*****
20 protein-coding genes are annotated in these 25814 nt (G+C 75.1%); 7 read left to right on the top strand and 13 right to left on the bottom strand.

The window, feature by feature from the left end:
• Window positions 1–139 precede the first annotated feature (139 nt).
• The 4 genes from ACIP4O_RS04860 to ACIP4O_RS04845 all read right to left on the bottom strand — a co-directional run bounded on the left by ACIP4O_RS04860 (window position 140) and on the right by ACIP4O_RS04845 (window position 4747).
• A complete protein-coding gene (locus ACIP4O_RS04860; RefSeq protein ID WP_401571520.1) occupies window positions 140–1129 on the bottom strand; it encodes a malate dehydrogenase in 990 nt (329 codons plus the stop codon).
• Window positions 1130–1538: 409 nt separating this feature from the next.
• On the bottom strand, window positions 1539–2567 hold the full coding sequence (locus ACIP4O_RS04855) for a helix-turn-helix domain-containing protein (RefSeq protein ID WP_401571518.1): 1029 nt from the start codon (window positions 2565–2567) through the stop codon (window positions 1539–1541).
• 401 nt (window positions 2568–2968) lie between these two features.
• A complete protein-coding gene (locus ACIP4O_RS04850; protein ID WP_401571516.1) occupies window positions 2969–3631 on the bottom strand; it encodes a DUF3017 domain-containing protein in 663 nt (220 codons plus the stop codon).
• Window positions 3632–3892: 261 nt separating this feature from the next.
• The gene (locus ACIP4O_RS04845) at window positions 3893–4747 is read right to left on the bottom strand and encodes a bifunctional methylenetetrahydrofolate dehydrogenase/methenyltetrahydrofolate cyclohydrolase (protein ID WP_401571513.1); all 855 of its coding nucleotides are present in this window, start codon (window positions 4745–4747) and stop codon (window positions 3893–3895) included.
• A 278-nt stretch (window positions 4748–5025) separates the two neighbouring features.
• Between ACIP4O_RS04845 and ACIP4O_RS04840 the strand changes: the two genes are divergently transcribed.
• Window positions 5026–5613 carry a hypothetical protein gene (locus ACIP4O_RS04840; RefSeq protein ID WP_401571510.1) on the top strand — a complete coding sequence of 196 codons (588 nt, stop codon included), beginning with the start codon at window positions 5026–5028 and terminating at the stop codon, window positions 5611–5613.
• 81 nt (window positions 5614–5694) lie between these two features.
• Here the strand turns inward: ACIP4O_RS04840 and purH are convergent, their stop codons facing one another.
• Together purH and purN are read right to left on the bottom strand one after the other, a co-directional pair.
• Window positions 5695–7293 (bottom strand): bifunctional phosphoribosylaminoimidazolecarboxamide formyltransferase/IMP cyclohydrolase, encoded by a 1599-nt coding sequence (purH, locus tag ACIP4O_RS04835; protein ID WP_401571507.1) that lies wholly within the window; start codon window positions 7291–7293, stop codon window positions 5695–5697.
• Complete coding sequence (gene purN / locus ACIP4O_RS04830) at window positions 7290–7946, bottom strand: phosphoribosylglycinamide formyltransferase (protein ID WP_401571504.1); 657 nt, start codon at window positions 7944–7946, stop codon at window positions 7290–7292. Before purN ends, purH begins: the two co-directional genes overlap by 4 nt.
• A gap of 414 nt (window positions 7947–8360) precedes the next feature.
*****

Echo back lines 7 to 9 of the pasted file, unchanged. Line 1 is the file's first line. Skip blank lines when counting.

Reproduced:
• On the bottom strand, window positions 1539–2567 hold the full coding sequence (locus ACIP4O_RS04855) for a helix-turn-helix domain-containing protein (RefSeq protein ID WP_401571518.1): 1029 nt from the start codon (window positions 2565–2567) through the stop codon (window positions 1539–1541).
• 401 nt (window positions 2568–2968) lie between these two features.
• A complete protein-coding gene (locus ACIP4O_RS04850; protein ID WP_401571516.1) occupies window positions 2969–3631 on the bottom strand; it encodes a DUF3017 domain-containing protein in 663 nt (220 codons plus the stop codon).